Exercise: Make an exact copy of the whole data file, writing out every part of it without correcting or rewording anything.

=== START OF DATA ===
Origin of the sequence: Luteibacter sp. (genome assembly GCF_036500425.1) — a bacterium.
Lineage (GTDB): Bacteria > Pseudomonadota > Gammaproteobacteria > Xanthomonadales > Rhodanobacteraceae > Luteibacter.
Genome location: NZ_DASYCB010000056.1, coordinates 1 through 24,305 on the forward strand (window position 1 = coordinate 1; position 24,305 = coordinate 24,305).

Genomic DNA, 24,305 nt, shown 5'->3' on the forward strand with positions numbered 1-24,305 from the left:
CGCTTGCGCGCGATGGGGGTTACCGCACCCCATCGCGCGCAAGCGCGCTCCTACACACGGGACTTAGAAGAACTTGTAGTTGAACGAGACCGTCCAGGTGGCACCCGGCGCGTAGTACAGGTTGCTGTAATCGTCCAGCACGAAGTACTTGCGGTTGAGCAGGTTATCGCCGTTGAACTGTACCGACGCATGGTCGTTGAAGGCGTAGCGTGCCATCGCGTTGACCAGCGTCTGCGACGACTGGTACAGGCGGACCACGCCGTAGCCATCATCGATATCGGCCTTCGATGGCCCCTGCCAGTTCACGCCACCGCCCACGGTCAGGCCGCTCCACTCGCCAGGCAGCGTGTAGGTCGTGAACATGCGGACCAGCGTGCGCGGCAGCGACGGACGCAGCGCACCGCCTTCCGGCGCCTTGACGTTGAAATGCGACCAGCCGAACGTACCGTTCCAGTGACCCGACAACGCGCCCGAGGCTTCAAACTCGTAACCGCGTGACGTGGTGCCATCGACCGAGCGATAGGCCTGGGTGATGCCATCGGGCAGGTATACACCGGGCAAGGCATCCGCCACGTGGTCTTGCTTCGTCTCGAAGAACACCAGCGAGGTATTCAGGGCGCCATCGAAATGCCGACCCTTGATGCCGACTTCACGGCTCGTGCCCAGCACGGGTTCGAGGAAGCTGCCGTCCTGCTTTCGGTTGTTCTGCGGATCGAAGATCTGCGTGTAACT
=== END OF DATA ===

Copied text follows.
Origin of the sequence: Luteibacter sp. (genome assembly GCF_036500425.1) — a bacterium.
Lineage (GTDB): Bacteria > Pseudomonadota > Gammaproteobacteria > Xanthomonadales > Rhodanobacteraceae > Luteibacter.
Genome location: NZ_DASYCB010000056.1, coordinates 1 through 24,305 on the forward strand (window position 1 = coordinate 1; position 24,305 = coordinate 24,305).

Genomic DNA, 24,305 nt, shown 5'->3' on the forward strand with positions numbered 1-24,305 from the left:
CGCTTGCGCGCGATGGGGGTTACCGCACCCCATCGCGCGCAAGCGCGCTCCTACACACGGGACTTAGAAGAACTTGTAGTTGAACGAGACCGTCCAGGTGGCACCCGGCGCGTAGTACAGGTTGCTGTAATCGTCCAGCACGAAGTACTTGCGGTTGAGCAGGTTATCGCCGTTGAACTGTACCGACGCATGGTCGTTGAAGGCGTAGCGTGCCATCGCGTTGACCAGCGTCTGCGACGACTGGTACAGGCGGACCACGCCGTAGCCATCATCGATATCGGCCTTCGATGGCCCCTGCCAGTTCACGCCACCGCCCACGGTCAGGCCGCTCCACTCGCCAGGCAGCGTGTAGGTCGTGAACATGCGGACCAGCGTGCGCGGCAGCGACGGACGCAGCGCACCGCCTTCCGGCGCCTTGACGTTGAAATGCGACCAGCCGAACGTACCGTTCCAGTGACCCGACAACGCGCCCGAGGCTTCAAACTCGTAACCGCGTGACGTGGTGCCATCGACCGAGCGATAGGCCTGGGTGATGCCATCGGGCAGGTATACACCGGGCAAGGCATCCGCCACGTGGTCTTGCTTCGTCTCGAAGAACACCAGCGAGGTATTCAGGGCGCCATCGAAATGCCGACCCTTGATGCCGACTTCACGGCTCGTGCCCAGCACGGGTTCGAGGAAGCTGCCGTCCTGCTTTCGGTTGTTCTGCGGATCGAAGATCTGCGTGTAACT